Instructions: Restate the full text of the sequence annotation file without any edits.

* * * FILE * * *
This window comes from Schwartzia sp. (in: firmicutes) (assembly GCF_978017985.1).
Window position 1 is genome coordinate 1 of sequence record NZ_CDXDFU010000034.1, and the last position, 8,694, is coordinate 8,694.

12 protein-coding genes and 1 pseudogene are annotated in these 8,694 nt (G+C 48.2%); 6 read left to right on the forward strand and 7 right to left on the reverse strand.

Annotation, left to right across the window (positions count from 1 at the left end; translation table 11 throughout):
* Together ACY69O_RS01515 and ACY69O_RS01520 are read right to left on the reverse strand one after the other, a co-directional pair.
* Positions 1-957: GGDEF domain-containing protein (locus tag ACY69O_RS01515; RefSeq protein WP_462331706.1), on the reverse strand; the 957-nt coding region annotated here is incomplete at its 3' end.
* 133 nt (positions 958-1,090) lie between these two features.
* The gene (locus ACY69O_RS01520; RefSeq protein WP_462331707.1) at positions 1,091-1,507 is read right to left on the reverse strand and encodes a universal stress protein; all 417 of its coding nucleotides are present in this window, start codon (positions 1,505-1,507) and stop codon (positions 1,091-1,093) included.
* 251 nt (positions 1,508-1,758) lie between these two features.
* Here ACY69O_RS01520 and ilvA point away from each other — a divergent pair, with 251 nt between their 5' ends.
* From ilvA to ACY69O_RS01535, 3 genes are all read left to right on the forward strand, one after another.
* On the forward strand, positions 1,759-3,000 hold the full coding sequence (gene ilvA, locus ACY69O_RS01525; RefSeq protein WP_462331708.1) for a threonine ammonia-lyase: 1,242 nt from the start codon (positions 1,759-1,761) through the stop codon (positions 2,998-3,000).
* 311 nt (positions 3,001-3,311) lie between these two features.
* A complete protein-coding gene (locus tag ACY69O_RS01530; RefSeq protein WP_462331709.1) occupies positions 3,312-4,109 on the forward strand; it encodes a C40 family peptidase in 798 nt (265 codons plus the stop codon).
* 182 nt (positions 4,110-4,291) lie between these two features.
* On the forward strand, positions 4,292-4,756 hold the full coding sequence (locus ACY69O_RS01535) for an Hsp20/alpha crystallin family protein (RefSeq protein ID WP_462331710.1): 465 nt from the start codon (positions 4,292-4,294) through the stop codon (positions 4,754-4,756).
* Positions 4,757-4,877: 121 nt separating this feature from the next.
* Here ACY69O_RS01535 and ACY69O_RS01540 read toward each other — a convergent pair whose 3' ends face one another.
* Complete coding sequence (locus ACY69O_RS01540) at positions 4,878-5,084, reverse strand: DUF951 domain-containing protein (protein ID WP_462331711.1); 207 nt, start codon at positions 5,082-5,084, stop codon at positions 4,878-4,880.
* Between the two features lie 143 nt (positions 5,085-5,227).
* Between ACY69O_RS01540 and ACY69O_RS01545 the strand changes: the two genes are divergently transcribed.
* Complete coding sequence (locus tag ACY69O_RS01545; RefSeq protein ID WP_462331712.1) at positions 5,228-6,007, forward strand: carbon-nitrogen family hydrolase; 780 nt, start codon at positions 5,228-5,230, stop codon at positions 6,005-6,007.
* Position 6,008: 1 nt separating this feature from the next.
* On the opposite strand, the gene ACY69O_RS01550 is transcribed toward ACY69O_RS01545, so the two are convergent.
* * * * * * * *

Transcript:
This window comes from Schwartzia sp. (in: firmicutes) (assembly GCF_978017985.1).
Window position 1 is genome coordinate 1 of sequence record NZ_CDXDFU010000034.1, and the last position, 8,694, is coordinate 8,694.

12 protein-coding genes and 1 pseudogene are annotated in these 8,694 nt (G+C 48.2%); 6 read left to right on the forward strand and 7 right to left on the reverse strand.

Annotation, left to right across the window (positions count from 1 at the left end; translation table 11 throughout):
* Together ACY69O_RS01515 and ACY69O_RS01520 are read right to left on the reverse strand one after the other, a co-directional pair.
* Positions 1-957: GGDEF domain-containing protein (locus tag ACY69O_RS01515; RefSeq protein WP_462331706.1), on the reverse strand; the 957-nt coding region annotated here is incomplete at its 3' end.
* 133 nt (positions 958-1,090) lie between these two features.
* The gene (locus ACY69O_RS01520; RefSeq protein WP_462331707.1) at positions 1,091-1,507 is read right to left on the reverse strand and encodes a universal stress protein; all 417 of its coding nucleotides are present in this window, start codon (positions 1,505-1,507) and stop codon (positions 1,091-1,093) included.
* 251 nt (positions 1,508-1,758) lie between these two features.
* Here ACY69O_RS01520 and ilvA point away from each other — a divergent pair, with 251 nt between their 5' ends.
* From ilvA to ACY69O_RS01535, 3 genes are all read left to right on the forward strand, one after another.
* On the forward strand, positions 1,759-3,000 hold the full coding sequence (gene ilvA, locus ACY69O_RS01525; RefSeq protein WP_462331708.1) for a threonine ammonia-lyase: 1,242 nt from the start codon (positions 1,759-1,761) through the stop codon (positions 2,998-3,000).
* 311 nt (positions 3,001-3,311) lie between these two features.
* A complete protein-coding gene (locus tag ACY69O_RS01530; RefSeq protein WP_462331709.1) occupies positions 3,312-4,109 on the forward strand; it encodes a C40 family peptidase in 798 nt (265 codons plus the stop codon).
* 182 nt (positions 4,110-4,291) lie between these two features.
* On the forward strand, positions 4,292-4,756 hold the full coding sequence (locus ACY69O_RS01535) for an Hsp20/alpha crystallin family protein (RefSeq protein ID WP_462331710.1): 465 nt from the start codon (positions 4,292-4,294) through the stop codon (positions 4,754-4,756).
* Positions 4,757-4,877: 121 nt separating this feature from the next.
* Here ACY69O_RS01535 and ACY69O_RS01540 read toward each other — a convergent pair whose 3' ends face one another.
* Complete coding sequence (locus ACY69O_RS01540) at positions 4,878-5,084, reverse strand: DUF951 domain-containing protein (protein ID WP_462331711.1); 207 nt, start codon at positions 5,082-5,084, stop codon at positions 4,878-4,880.
* Between the two features lie 143 nt (positions 5,085-5,227).
* Between ACY69O_RS01540 and ACY69O_RS01545 the strand changes: the two genes are divergently transcribed.
* Complete coding sequence (locus tag ACY69O_RS01545; RefSeq protein ID WP_462331712.1) at positions 5,228-6,007, forward strand: carbon-nitrogen family hydrolase; 780 nt, start codon at positions 5,228-5,230, stop codon at positions 6,005-6,007.
* Position 6,008: 1 nt separating this feature from the next.
* On the opposite strand, the gene ACY69O_RS01550 is transcribed toward ACY69O_RS01545, so the two are convergent.